During the March 5, 2014 House Oversight Committee hearing, former IRS official Lois Lerner invoked the Fifth Amendment…again. If it were not for being a part of the most “transparent” administration, one might think she had something to hide.
But then again, in a liberal’s lexicon, words are not required to match actions. According to Politico, Katherine Meyer, a lawyer responsible for filing Freedom of Information (FOIA) cases since 1978 says the Obama administration “is the worst of six administrations on FOIA issues,” raising one barrier after another, sometimes on Obama’s direct orders.
So now we are supposed to believe the IRS scandal over targeting Obama’s political opponents has “not even a smidgen of corruption,” as President Obama claimed during his Super Bowl 2014 interview with Fox News’ Bill O’Reilly. During the interview, Obama confirmed that prior IRS Commissioner Doug Shulman visited the White House more than 100 times but couldn’t recall talking with him even once. From his lips to God’s ears…
In sharp contrast, a little over a year earlier, on September 17, 2013, the Washington Times reported, “IRS employees were ‘acutely’ aware in 2010, that President Obama wanted to crack down on conservative organizations and were egged into targeting Tea Party groups by press reports mocking the emerging movement according to an interim report…” According to the Washington Times, the interim report alleged that two IRS officials claimed Tea Party applications were indeed “singled out in the targeting program.”
If the information proves accurate, it helps to make sense of why Lerner would not cooperate during the House Oversight Committee hearing last week when asked these straightforward questions: Who was she referring to back in 2010, when she told a Duke University group “they” wanted the IRS to “fix the problem” caused by Citizens United; Why did she think, as she claimed in a previous email, that Tea Party cases were “very dangerous”; Why was she concerned her actions might be perceived as a “political project”; Why did she order Tea Party cases to undergo “multi-tier” reviews; Why did she single out the Crossroads GPS’ application in particular. And lastly, If Obama’s claim of no corruption was true, then why do House Democrats believe Lerner has a well-founded fear of criminal prosecution, allowing her to claim the Fifth Amendment rather than testify.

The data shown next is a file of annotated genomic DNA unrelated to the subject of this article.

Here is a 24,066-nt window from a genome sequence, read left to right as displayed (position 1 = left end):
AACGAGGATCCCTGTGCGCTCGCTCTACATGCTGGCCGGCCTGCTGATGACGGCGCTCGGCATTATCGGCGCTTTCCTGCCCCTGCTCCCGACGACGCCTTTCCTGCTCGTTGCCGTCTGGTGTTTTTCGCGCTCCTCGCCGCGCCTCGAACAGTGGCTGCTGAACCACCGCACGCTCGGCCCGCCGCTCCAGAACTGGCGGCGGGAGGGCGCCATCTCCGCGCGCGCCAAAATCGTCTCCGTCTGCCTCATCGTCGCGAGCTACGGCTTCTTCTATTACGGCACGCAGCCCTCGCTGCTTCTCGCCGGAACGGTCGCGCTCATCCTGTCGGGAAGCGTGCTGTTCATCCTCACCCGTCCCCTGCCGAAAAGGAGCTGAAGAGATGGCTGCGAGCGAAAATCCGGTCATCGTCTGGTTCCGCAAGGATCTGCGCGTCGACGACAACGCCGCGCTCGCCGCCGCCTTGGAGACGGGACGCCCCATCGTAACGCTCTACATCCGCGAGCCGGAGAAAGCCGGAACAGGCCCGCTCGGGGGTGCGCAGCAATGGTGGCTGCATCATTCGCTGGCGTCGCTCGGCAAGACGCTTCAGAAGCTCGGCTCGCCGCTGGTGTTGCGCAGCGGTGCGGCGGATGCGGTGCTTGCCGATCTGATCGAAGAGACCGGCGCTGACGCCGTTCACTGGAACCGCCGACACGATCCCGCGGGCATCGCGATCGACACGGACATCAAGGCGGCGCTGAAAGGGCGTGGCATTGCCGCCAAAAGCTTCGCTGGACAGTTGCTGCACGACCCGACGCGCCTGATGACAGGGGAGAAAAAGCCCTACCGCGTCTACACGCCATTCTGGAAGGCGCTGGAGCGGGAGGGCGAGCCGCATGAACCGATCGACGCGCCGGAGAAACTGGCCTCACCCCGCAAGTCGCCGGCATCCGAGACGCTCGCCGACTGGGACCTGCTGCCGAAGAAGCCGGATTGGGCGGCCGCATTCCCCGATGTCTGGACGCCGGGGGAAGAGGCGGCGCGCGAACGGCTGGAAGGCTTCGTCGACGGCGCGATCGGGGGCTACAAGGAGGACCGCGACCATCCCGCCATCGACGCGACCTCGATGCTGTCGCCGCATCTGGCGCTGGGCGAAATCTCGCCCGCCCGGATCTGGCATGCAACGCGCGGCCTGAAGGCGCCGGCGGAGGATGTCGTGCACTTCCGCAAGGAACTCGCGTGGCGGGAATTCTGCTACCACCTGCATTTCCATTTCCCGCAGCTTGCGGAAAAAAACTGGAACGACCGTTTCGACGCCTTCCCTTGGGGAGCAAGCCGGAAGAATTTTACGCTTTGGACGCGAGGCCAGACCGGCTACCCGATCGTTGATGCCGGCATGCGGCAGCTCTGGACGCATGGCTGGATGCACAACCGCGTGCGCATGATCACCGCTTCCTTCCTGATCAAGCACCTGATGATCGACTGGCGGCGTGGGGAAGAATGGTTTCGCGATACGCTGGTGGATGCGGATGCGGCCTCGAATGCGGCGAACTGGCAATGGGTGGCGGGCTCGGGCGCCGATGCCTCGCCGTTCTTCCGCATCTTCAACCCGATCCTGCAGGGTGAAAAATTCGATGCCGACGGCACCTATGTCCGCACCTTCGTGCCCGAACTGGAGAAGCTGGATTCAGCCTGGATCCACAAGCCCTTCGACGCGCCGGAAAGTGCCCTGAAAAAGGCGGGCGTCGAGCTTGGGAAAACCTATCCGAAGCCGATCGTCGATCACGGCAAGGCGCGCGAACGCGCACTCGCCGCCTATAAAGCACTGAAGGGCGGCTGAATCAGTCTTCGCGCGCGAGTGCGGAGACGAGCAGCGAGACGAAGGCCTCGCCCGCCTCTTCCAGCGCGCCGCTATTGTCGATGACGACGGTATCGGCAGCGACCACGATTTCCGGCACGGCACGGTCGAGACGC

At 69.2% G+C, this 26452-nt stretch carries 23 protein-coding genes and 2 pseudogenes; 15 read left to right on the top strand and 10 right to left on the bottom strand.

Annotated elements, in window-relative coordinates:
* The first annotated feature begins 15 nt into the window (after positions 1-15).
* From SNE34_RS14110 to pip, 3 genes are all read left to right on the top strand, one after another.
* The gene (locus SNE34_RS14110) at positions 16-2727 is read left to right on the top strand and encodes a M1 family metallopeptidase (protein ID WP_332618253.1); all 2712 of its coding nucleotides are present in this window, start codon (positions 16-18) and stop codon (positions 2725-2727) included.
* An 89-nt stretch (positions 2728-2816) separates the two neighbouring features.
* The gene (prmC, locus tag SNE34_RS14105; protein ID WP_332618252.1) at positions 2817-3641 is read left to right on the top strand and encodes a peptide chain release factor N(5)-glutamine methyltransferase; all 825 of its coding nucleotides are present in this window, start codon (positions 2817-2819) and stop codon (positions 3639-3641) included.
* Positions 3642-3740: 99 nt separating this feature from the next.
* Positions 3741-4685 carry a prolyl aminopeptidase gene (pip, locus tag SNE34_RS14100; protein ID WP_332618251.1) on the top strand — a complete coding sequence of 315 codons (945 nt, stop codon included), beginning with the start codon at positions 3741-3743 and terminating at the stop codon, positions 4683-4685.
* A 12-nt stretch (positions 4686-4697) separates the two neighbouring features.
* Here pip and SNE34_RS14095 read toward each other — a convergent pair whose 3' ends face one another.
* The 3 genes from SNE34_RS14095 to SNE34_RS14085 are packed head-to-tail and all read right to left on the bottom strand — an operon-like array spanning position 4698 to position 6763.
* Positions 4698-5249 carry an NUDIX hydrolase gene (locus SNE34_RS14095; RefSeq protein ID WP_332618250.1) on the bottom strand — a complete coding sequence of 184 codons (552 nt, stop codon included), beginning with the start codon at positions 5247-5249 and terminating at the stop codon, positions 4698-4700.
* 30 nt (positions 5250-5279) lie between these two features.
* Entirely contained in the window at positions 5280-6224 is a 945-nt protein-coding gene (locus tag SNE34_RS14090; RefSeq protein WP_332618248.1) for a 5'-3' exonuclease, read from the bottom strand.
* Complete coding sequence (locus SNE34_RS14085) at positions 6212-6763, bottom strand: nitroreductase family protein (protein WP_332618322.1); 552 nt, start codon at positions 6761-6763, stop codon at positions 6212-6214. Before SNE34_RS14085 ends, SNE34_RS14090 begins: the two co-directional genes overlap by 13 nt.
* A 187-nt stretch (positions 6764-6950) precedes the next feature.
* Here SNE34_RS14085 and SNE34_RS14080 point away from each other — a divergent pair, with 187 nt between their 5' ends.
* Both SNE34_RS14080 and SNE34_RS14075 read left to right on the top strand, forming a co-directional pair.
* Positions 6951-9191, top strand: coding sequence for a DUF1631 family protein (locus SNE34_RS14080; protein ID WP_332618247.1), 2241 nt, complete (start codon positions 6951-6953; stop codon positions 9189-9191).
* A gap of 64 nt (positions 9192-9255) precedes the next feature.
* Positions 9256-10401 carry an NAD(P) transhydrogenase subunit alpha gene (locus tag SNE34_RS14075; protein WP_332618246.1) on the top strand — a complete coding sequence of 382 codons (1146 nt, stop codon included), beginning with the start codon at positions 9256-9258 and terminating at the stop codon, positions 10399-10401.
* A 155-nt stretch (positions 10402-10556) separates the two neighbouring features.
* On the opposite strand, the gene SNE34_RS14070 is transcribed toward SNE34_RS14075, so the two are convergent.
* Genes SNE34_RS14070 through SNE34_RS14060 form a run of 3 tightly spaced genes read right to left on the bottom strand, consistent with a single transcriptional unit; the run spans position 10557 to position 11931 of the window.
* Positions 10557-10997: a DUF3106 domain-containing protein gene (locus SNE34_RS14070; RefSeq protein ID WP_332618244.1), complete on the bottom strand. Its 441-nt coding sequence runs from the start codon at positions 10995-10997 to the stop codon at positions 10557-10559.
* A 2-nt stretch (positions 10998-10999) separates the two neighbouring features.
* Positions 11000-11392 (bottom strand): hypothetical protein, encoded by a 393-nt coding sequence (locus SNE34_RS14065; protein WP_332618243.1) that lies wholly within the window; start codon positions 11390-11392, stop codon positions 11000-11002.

Interestingly though, Lerner decided to open up to the Justice Department. The Wall Street Journal recently reported her lawyers gave Lerner the green light to speak with DOJ prosecutors because they had “every confidence” the DOJ is fair-minded and wouldn’t prejudge the facts. No kidding. Rutgers law professor George Thomas III hit closer to the target when he said, “One explanation is the one given by her lawyer. The other, darker explanation is that she and her lawyer think the DOJ is not interested in a serious investigation of the IRS treatment of these tax exempt groups.” Ding-ding-ding.
Lerner should feel free to tell the truth because Democrats have already hedged a wall of protection around her. Back in January, the FBI said they have no plans to file criminal charges. Additionally, according to the WSJ, a House Oversight subcommittee chairman, Rep. Jim Jordan, R-Ohio claims the DOJ assigned the case to an attorney who donated more than $5,000 to Barack Obama’s campaigns.
Were certain conservative groups targeted in order to obstruct or delay their constitutional right to participate in the political process? Even if they were, in Obama’s world, there is not even a “smidgen of corruption” — because in Chicago, corruption is commonplace. Nothing to see here folks, time to move on….
Susan Stamper Brown is an Alaskan resident who writes about politics, the economy and culture. Email Susan at firstname.lastname@example.org or her website at susanstamperbrown.com Be the first to join the conversation at her newly created Facebook page.
©2014 Susan Stamper Brown. Susan’s column is distributed exclusively by: Cagle Cartoons, Inc., newspaper syndicate. For info on using columns contact email@example.com